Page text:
Gerard, a bright-eyed eight-year-old with closely-cropped hair, tucks into his meal, showing no signs of thinking about how very close to death he once came.
The jovial little lad is one of Ivory Coast's "cursed" children. Custom dictated that he should not live.
Gerard's mother died while she was giving birth - and the tradition of the Tagbana ethnic group was that her baby, deemed the work of an evil spirit, should be drowned.
The child's big break came through a tiny charity - a home called the Saint Genevieve Welcome and Transit Centre, located in the northern town of Katiola, the only one of its kind in the country.
With meagre funds, it works to save "cursed" children from their doom.
Set up by a Catholic priest, Germain Coulibaly Kalari, 54, the home today shelters 17 children aged between three and 14, two of whom are infected with HIV.
"If a child's mother dies while giving birth, or a child is born with a handicap, the child is got rid of," Kalari said bluntly.
They are considered to carry a "curse" for the entire community, he explained.
Such practices are also prevalent in other African countries. In Madagascar for example, twins were killed or abandoned at birth because they were viewed as a bad omen.
"The child is shunned because he is blamed for misfortune, and so is physically eliminated," Kalari said, sitting on the terrace which also doubles as the home's schoolroom and dining room.
"I have seen many cases of this kind... Each time I think about it, it sends a shiver down my spine," he said. "It drove me to do something to save these children from death." .
"Cursed" children are typically drowned in bathwater - but sometimes poisons are used in the case of "snake children," the term for babies whose handicap will prevent them from walking or talking.
The word "kill" is never used.
The favourite formulation is that the child is "being escorted back to its real parents, the spirits, meaning supernatural beings," said Celine, a local woman in her forties who sells food at the market.
Those who are tasked with carrying out the act first speak to the parents, explaining that a malevolent spirit intervened when their child was conceived.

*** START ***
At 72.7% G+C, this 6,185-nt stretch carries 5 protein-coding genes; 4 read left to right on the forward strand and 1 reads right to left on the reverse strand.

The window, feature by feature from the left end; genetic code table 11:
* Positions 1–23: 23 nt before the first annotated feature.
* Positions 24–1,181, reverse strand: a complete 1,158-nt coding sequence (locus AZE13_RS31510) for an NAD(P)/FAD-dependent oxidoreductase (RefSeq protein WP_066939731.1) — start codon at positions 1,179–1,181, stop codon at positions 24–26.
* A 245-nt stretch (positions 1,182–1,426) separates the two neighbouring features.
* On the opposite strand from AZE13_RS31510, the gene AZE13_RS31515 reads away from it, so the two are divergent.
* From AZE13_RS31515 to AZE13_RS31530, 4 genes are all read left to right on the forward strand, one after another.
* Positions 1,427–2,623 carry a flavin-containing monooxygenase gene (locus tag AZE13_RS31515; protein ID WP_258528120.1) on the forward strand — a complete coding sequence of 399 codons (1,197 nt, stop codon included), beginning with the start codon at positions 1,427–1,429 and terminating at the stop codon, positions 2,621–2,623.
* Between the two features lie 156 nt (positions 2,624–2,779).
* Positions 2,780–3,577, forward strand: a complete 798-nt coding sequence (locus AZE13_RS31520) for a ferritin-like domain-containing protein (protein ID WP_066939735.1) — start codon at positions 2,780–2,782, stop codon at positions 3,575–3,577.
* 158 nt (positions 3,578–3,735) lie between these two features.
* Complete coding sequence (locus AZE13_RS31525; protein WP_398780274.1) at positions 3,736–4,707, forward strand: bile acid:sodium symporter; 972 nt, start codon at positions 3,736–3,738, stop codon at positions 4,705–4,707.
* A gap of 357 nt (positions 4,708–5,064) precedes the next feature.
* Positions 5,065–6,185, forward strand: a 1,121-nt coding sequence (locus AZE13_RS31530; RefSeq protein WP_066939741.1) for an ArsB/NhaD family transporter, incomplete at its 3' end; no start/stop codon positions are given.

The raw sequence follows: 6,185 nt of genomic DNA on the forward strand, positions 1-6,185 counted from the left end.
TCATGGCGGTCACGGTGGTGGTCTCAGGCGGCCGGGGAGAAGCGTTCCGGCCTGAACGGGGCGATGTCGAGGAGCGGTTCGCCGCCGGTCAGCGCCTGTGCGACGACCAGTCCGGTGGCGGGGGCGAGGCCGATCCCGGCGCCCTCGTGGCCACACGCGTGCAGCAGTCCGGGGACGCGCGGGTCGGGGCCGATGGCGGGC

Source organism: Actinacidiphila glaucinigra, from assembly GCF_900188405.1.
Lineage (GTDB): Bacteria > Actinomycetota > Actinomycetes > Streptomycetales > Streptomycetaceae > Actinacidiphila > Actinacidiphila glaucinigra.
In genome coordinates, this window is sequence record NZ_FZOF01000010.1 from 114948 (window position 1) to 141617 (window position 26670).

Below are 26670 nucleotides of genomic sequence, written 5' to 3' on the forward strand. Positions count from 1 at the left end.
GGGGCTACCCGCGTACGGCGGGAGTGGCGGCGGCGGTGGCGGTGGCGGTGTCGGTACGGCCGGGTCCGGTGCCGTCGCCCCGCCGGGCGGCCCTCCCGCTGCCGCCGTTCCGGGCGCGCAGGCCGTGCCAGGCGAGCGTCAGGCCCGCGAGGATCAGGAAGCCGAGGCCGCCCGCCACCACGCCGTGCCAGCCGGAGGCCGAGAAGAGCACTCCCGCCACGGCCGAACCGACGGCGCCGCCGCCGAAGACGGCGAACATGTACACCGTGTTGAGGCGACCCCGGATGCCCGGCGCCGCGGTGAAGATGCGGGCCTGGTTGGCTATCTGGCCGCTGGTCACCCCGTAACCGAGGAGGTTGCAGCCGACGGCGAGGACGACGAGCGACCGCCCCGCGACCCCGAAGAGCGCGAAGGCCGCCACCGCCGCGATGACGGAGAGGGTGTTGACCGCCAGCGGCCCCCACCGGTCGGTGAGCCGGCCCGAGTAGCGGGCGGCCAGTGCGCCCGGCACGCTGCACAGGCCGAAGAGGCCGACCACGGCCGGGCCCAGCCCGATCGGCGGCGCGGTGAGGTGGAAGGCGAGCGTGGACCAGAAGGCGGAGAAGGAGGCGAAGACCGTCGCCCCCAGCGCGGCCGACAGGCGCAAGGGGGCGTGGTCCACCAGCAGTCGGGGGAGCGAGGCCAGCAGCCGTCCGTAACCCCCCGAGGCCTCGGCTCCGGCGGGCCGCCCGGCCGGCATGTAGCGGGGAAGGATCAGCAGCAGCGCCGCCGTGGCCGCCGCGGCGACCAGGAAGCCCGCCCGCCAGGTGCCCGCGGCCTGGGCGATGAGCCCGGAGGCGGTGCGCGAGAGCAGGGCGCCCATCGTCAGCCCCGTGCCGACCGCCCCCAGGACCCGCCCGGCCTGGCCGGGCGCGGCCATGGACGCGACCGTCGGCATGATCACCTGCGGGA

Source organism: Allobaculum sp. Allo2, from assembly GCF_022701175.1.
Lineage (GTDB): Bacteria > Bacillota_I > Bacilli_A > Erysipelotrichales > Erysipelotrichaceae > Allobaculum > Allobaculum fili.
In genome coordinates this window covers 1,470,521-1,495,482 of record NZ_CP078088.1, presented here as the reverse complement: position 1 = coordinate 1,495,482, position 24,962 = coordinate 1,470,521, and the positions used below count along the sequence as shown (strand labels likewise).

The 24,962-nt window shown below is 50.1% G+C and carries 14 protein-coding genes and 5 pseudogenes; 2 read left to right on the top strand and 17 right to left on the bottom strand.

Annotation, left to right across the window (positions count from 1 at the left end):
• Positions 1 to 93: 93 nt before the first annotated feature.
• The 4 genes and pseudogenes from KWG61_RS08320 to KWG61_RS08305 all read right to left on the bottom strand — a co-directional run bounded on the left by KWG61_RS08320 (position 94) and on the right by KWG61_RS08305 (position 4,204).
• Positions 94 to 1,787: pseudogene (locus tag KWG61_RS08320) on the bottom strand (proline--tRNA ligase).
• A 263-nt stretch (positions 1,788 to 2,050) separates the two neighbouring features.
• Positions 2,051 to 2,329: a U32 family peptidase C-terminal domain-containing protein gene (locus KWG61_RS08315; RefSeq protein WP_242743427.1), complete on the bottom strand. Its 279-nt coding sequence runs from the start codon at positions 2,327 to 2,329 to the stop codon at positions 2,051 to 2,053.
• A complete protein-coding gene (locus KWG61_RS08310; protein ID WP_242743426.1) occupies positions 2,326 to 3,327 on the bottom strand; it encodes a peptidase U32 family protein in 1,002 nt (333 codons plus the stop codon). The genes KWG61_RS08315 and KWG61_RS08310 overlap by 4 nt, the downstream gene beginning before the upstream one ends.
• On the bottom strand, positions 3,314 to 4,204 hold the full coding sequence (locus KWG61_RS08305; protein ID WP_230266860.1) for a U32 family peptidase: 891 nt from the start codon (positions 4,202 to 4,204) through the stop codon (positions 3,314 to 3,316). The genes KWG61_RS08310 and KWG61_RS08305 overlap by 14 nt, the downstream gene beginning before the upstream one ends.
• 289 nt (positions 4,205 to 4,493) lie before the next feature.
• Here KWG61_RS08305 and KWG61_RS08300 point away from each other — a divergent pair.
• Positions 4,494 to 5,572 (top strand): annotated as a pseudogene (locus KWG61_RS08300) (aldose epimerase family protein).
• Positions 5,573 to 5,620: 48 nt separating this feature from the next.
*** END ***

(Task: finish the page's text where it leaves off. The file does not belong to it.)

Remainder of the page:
As a result, the infant is not human and must be "escorted back," she said.
"You will not see any handicapped person in our region," said Kalari, who began his child-saving mission eight years ago. He regularly issues demands from his pulpit for the lethal practice to end.
Such practices are legally banned but are often clandestinely carried out with the complicity of the parents and consequently there are no legal proceedings.
Vincent Morife, a sociologist, said ending the life of a "cursed" child was defended on the grounds of stigma: the infant would have only the bleakest future in a society where superstition and ignorance of handicap is so deeply entrenched.
"It is going to be hard, very hard, for parents around here to give up the practice," said Abiba Kone, who has been managing the centre since it was set up five years ago, casting a protective eye over "her children." "If you have a handicapped child, you have to look after it when you are supposed to be working in the fields," she adds. "(...) Parents feel it's a waste of time, and that's why they prefer to get rid of the child." .
Kone's "staff" comprises a cook, a cleaner and a child minder. The centre scrapes by thanks to gifts from "kind people, NGOs and local people," she said.
The home includes a bedroom for the girls and another for the boys, each with three triple bunk beds, and cribs for the babies.
The walls of the living room are lined with donated books, and there is a small television for the children.
The children's day begins with prayers, followed by breakfast and schooling, or for the very young, play time.
The centre is a haven. But only for a while.
"We are unable to keep children beyond the age of 15," said Kalari, heaving a sigh of regret. "Those who go back to their families are rejected or left to starve."